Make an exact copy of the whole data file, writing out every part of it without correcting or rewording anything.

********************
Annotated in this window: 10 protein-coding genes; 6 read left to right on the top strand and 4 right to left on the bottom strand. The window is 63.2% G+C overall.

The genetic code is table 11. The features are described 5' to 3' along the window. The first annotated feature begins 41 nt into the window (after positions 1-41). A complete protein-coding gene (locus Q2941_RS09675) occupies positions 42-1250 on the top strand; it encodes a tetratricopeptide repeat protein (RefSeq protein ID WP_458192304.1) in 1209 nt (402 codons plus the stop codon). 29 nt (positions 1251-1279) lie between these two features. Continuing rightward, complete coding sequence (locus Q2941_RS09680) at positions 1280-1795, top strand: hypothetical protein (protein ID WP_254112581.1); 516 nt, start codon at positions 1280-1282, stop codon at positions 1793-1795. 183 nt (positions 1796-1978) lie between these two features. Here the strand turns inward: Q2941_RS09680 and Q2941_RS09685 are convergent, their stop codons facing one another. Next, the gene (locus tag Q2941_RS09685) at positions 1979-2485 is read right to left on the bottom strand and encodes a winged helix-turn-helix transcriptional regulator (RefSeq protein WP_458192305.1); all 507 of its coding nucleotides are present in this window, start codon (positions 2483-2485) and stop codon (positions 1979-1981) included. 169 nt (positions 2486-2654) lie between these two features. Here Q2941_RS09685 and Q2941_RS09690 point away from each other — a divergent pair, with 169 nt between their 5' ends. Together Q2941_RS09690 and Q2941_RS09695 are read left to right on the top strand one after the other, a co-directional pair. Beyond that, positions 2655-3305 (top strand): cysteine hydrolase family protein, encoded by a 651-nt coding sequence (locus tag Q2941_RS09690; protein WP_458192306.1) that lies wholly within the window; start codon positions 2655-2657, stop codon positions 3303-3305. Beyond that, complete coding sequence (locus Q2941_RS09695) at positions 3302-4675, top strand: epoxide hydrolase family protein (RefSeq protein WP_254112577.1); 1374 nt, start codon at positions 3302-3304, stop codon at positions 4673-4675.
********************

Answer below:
Annotated in this window: 10 protein-coding genes; 6 read left to right on the top strand and 4 right to left on the bottom strand. The window is 63.2% G+C overall.

The genetic code is table 11. The features are described 5' to 3' along the window. The first annotated feature begins 41 nt into the window (after positions 1-41). A complete protein-coding gene (locus Q2941_RS09675) occupies positions 42-1250 on the top strand; it encodes a tetratricopeptide repeat protein (RefSeq protein ID WP_458192304.1) in 1209 nt (402 codons plus the stop codon). 29 nt (positions 1251-1279) lie between these two features. Continuing rightward, complete coding sequence (locus Q2941_RS09680) at positions 1280-1795, top strand: hypothetical protein (protein ID WP_254112581.1); 516 nt, start codon at positions 1280-1282, stop codon at positions 1793-1795. 183 nt (positions 1796-1978) lie between these two features. Here the strand turns inward: Q2941_RS09680 and Q2941_RS09685 are convergent, their stop codons facing one another. Next, the gene (locus tag Q2941_RS09685) at positions 1979-2485 is read right to left on the bottom strand and encodes a winged helix-turn-helix transcriptional regulator (RefSeq protein WP_458192305.1); all 507 of its coding nucleotides are present in this window, start codon (positions 2483-2485) and stop codon (positions 1979-1981) included. 169 nt (positions 2486-2654) lie between these two features. Here Q2941_RS09685 and Q2941_RS09690 point away from each other — a divergent pair, with 169 nt between their 5' ends. Together Q2941_RS09690 and Q2941_RS09695 are read left to right on the top strand one after the other, a co-directional pair. Beyond that, positions 2655-3305 (top strand): cysteine hydrolase family protein, encoded by a 651-nt coding sequence (locus tag Q2941_RS09690; protein WP_458192306.1) that lies wholly within the window; start codon positions 2655-2657, stop codon positions 3303-3305. Beyond that, complete coding sequence (locus Q2941_RS09695) at positions 3302-4675, top strand: epoxide hydrolase family protein (RefSeq protein WP_254112577.1); 1374 nt, start codon at positions 3302-3304, stop codon at positions 4673-4675.